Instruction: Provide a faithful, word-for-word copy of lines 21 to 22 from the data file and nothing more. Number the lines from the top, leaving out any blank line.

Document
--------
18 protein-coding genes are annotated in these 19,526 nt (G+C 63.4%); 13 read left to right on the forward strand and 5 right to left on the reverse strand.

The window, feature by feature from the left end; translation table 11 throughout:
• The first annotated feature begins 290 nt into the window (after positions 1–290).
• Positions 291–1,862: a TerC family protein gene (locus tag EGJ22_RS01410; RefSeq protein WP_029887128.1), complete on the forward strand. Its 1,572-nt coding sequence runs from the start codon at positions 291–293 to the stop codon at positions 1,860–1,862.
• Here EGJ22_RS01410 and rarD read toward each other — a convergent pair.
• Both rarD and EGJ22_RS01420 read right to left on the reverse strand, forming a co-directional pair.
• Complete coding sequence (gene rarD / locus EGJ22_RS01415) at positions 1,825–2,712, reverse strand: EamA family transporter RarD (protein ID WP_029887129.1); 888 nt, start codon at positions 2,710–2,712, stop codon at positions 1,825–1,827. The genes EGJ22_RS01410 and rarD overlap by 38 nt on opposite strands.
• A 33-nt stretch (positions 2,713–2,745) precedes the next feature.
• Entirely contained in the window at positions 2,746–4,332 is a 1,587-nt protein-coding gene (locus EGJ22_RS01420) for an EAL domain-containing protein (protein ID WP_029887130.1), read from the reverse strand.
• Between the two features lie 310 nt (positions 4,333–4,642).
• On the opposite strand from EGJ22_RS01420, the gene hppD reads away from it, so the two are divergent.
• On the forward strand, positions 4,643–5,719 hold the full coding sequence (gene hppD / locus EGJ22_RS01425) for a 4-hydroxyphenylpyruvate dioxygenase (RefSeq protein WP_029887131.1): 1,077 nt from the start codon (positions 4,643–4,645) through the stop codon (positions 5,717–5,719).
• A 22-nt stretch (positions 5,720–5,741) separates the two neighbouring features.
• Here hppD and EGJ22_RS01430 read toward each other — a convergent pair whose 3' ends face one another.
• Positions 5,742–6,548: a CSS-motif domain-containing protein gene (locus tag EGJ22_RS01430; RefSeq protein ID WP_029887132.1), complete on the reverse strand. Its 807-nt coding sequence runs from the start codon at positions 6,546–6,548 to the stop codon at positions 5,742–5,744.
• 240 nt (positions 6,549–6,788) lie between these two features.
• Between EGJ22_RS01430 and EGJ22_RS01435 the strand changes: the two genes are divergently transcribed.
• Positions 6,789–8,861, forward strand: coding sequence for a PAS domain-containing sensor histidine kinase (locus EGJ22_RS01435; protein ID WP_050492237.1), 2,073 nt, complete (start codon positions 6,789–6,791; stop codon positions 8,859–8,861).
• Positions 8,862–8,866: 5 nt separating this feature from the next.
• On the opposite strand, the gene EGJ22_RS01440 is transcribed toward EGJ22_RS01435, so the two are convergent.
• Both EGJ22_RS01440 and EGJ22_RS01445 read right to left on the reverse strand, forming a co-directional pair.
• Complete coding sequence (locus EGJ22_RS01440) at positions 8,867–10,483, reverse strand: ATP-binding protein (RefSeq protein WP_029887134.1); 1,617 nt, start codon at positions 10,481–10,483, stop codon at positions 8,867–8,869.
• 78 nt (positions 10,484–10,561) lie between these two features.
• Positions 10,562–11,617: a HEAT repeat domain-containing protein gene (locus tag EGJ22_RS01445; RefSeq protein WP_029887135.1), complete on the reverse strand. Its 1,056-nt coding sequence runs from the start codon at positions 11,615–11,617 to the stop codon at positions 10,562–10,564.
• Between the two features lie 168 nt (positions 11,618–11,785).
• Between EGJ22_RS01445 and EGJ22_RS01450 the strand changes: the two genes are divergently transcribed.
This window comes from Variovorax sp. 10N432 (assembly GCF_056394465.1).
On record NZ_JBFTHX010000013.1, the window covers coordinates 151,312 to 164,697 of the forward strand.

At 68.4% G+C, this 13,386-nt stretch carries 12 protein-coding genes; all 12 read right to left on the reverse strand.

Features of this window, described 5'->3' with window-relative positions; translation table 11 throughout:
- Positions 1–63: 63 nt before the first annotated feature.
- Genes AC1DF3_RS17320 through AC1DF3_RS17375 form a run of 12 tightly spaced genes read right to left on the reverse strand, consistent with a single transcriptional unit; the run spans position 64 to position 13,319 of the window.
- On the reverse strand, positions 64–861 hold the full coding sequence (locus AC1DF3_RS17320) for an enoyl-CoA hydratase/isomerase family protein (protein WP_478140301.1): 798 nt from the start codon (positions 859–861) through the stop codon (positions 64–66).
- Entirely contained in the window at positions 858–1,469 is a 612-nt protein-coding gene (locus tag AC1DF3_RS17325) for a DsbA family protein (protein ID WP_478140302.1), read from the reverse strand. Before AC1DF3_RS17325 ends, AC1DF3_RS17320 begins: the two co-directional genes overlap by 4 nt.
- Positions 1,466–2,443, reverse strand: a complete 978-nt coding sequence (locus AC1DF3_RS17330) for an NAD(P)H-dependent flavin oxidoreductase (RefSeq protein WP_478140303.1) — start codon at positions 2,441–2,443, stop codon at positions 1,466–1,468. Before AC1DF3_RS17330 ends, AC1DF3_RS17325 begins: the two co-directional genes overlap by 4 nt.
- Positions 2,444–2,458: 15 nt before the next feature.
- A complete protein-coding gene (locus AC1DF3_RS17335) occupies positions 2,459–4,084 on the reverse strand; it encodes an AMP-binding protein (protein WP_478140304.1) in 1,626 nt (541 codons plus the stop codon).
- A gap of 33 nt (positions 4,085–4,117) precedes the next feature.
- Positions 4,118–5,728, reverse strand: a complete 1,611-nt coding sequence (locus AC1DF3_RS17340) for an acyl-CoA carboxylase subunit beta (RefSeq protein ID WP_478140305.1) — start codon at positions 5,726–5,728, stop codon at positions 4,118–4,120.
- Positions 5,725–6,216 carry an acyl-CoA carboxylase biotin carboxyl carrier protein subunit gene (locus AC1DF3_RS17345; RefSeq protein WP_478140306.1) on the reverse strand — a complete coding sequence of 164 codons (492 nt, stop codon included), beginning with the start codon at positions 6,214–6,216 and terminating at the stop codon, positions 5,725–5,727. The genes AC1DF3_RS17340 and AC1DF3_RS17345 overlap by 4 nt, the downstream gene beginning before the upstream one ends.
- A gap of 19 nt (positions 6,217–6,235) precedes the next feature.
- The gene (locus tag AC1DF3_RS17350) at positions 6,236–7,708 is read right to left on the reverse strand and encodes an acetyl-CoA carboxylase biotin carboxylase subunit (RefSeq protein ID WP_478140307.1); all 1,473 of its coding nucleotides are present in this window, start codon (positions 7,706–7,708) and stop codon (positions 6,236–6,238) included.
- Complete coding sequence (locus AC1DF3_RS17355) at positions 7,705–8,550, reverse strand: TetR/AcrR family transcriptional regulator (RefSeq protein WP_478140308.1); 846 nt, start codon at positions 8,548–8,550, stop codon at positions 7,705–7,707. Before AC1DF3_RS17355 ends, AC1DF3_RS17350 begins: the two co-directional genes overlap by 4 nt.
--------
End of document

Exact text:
• Both EGJ22_RS01440 and EGJ22_RS01445 read right to left on the reverse strand, forming a co-directional pair.
• Complete coding sequence (locus EGJ22_RS01440) at positions 8,867–10,483, reverse strand: ATP-binding protein (RefSeq protein WP_029887134.1); 1,617 nt, start codon at positions 10,481–10,483, stop codon at positions 8,867–8,869.